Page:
I love making lingerie. I never thought I would say that, but I’ve truly fallen head over heels in love with everything about the process – from planning, to executing, to wearing. It seems silly to pour a lot of time and energy into something that doesn’t get seen by the majority of the public (blog posts notwithstanding, of course ;)), but it’s actually strangely fulfilling to know that you’ve made every last piece of clothing you’re wearing down to the underwear. The process itself is also incredibly appealing to me, as it deals with a lot of tiny pieces and a lot more finicky stitching – don’t ask me why, but I just can’t get enough of it!
Ever since I took my first dive into the world of bra-making, I’ve kept an eye on the Mood Fabrics website for suitable fabrics to turn into gorgeous lingerie. The AWESOME thing about sewing bras is that it doesn’t require a lot of fabric – you can get away with 1/4 yard (or even less, depending on your size), which means those expensive yardages suddenly fit neatly in your budget.
For this colorful lace number, I zeroed in on this cool Multicolored Tropical Lace fabric at Mood. Isn’t it beautiful? It’s a nylon embroidered lace with a bright all-over floral pattern printed right on top. It also has a cool finished edge (unfortunately too abstract for me to include in this project, but it’s there!). There are a few different colorways of the lace, which meant I spent about a week agonizing over which one to get – blue/purple, red/green, blue/beige, and beige – but I settled on this multicolor as I liked the pink repeats with the white background.
I’ll be honest – I wasn’t sure how this was going to pan out, because I haven’t spent very much time making bras without the guidance of a pre-cut kit (where someone else gathers the fabric and notions for you). I like the kits because it takes out the guesswork of choosing the correct fabric – the pattern I used requires a fabric with minimal movement, about 10%, and finding that happy medium can be a little difficult if you don’t know why you’re looking for. I also like the kits because they find all the elastics and stuff for you without you having to shop to the ends of the earth 🙂 That being said, I have spent quite a bit of time shopping for lingerie elastics and supplies over the past few months, and as a result I have a pretty impressive collection of stuff that needs to be used. So I woman’d up, I bought the fabric, I raided my stash, and I went my own way. Thankfully, it turned out pretty good!
The pattern I used for this bra is the Marlborough Bra from Orange Lingerie. I’ve made this pattern several times already, so I am pretty comfortable with the construction process and I’m happy with the fit. I used the aforementioned multi colored floral lace for the body of the bra, and cut it according to the grainline on the pattern pieces (as I’ve mentioned, this pattern requires about 10% stretch in the fabric, which usually means cutting it on the bias for firm wovens. This lace had just enough mechanical stretch so that I could cut it according to the pattern grain). Since the lace has giant open holes throughout it, I underlined each piece with a layer of power mesh (from my stash) to add a little bit of opacity. The back band is cut on one layer of power mesh. The white lace upper cup is cut using stretch lace from my stash. This pattern calls for non-stretch lace, but I’ve found that I prefer the shape I get when I use stretch lace.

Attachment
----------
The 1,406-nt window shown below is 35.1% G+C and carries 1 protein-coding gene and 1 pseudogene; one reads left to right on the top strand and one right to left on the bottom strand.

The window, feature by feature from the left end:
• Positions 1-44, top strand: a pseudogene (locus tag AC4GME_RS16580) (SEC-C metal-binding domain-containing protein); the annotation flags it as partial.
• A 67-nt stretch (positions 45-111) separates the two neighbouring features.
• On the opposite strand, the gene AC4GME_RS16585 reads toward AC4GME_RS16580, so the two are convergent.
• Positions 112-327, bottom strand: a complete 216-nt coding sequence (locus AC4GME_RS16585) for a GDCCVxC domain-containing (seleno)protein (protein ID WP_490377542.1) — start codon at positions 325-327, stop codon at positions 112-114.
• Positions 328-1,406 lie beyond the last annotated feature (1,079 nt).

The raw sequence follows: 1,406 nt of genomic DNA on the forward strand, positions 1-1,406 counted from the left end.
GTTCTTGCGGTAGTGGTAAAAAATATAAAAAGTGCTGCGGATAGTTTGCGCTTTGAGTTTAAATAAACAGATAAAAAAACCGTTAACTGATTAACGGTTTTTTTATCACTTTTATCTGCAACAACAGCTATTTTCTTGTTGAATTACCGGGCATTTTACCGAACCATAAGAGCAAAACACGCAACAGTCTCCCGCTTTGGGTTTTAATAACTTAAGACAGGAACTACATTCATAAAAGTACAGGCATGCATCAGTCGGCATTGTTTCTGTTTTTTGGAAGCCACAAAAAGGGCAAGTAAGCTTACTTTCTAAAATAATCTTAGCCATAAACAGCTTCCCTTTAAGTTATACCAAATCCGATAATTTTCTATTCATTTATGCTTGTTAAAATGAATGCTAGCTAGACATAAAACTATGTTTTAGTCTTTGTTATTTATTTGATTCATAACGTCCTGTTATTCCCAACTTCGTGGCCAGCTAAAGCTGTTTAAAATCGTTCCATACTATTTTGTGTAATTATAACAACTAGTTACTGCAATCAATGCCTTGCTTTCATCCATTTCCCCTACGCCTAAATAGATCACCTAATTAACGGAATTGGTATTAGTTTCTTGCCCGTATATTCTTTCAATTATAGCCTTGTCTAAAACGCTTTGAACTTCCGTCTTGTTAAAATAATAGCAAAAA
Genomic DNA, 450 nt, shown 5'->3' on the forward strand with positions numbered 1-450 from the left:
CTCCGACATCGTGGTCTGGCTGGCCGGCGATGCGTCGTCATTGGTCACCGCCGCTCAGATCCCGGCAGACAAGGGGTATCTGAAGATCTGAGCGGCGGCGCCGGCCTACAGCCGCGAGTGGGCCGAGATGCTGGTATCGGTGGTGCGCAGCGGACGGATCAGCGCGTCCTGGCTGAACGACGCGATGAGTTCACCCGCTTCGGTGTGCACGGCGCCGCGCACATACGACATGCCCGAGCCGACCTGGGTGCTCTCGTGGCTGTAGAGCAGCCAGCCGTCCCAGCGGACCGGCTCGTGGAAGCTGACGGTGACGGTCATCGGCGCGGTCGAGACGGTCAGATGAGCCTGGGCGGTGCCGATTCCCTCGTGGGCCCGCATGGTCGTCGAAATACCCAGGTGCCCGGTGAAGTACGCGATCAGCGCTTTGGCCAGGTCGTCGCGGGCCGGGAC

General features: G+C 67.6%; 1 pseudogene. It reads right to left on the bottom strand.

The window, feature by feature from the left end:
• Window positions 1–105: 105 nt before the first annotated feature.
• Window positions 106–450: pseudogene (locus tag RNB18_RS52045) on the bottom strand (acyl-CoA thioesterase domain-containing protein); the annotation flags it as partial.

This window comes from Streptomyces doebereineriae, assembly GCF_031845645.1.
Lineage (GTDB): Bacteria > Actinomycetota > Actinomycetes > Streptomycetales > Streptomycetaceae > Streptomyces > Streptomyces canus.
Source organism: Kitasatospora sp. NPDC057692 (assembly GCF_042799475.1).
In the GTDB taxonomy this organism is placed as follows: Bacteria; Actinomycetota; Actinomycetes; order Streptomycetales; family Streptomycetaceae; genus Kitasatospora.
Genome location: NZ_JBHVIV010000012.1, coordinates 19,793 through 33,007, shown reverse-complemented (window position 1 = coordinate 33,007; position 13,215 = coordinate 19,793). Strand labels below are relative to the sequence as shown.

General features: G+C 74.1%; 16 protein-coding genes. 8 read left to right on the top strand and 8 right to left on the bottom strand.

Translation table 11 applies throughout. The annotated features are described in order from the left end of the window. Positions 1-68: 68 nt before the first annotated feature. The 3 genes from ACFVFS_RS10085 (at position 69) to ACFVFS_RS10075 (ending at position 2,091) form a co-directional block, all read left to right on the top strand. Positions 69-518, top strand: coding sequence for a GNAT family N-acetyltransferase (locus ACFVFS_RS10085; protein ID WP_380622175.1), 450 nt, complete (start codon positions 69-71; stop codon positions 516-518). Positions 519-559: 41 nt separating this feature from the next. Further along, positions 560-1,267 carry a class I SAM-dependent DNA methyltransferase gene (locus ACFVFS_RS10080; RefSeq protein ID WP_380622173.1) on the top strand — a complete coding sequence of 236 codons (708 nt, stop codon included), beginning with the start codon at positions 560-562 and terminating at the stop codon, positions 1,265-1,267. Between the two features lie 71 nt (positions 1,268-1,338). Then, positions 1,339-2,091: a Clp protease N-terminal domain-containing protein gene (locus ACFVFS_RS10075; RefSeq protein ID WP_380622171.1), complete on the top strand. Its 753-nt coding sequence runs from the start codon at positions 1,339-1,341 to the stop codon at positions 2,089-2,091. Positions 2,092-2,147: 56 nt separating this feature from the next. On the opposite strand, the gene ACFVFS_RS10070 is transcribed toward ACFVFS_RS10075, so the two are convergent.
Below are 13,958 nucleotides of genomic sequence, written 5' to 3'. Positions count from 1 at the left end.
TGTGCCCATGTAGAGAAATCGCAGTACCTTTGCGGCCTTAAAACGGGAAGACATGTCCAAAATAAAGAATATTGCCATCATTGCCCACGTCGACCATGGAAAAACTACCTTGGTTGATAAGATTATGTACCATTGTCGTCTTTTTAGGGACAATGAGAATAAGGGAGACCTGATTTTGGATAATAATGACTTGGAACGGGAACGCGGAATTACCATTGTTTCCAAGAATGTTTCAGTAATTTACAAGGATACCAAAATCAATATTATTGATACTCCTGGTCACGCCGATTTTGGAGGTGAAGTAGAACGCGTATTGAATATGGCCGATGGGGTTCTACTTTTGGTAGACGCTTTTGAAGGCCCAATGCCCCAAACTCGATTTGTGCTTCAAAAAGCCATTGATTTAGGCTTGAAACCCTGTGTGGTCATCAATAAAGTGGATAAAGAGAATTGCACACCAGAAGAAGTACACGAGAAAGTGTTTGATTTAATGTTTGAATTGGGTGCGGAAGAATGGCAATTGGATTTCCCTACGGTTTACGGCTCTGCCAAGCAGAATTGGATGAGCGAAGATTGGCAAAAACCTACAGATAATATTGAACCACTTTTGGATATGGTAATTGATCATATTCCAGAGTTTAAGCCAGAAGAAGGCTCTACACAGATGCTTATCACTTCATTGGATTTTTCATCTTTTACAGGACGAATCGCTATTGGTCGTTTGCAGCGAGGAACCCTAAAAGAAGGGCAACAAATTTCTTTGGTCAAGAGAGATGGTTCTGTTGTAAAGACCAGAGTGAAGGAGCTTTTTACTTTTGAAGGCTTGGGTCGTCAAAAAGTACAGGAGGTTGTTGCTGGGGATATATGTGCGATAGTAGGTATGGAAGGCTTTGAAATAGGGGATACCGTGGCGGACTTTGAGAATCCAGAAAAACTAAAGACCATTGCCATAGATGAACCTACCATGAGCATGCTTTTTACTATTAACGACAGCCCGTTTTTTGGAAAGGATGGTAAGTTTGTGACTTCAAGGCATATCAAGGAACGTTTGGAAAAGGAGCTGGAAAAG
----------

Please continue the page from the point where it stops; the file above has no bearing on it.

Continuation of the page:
For the notions, I decided to go with all white so that the colors in the fabric would really sing. All notions were pulled from my giant stash – the elastics, strapping, underwire, casing, and hook and eye are all new. The front bow, rings and sliders are all rescued from an old bra.
Sewing this was super straight forward – the directions in this pattern are excellent (seriously, my very first bra I ever made was from this pattern and it certainly does not look like a first bra!). I used temporary spray adhesive to tack the fabric and power mesh together before sewing each seam, and I serged all my finished edges with a 3 thread overlock. I’ve found that using an edgestitching foot is helpful for getting a nice even topstitching line, especially with fabric like this as the lace tends to be a bit lumpy when you’re trying to sew tiny 1/4″ seams.
I was afraid this bra would be one of those that’s too fancy to wear for every day – mostly because, like I said, the lace is pretty lumpy! But it actually has a fairly smooth silhouette underneath my fitted tops. Of course, the colors are too bright to wear under white, but that’s ok with me 🙂 Means I better get started making more bras!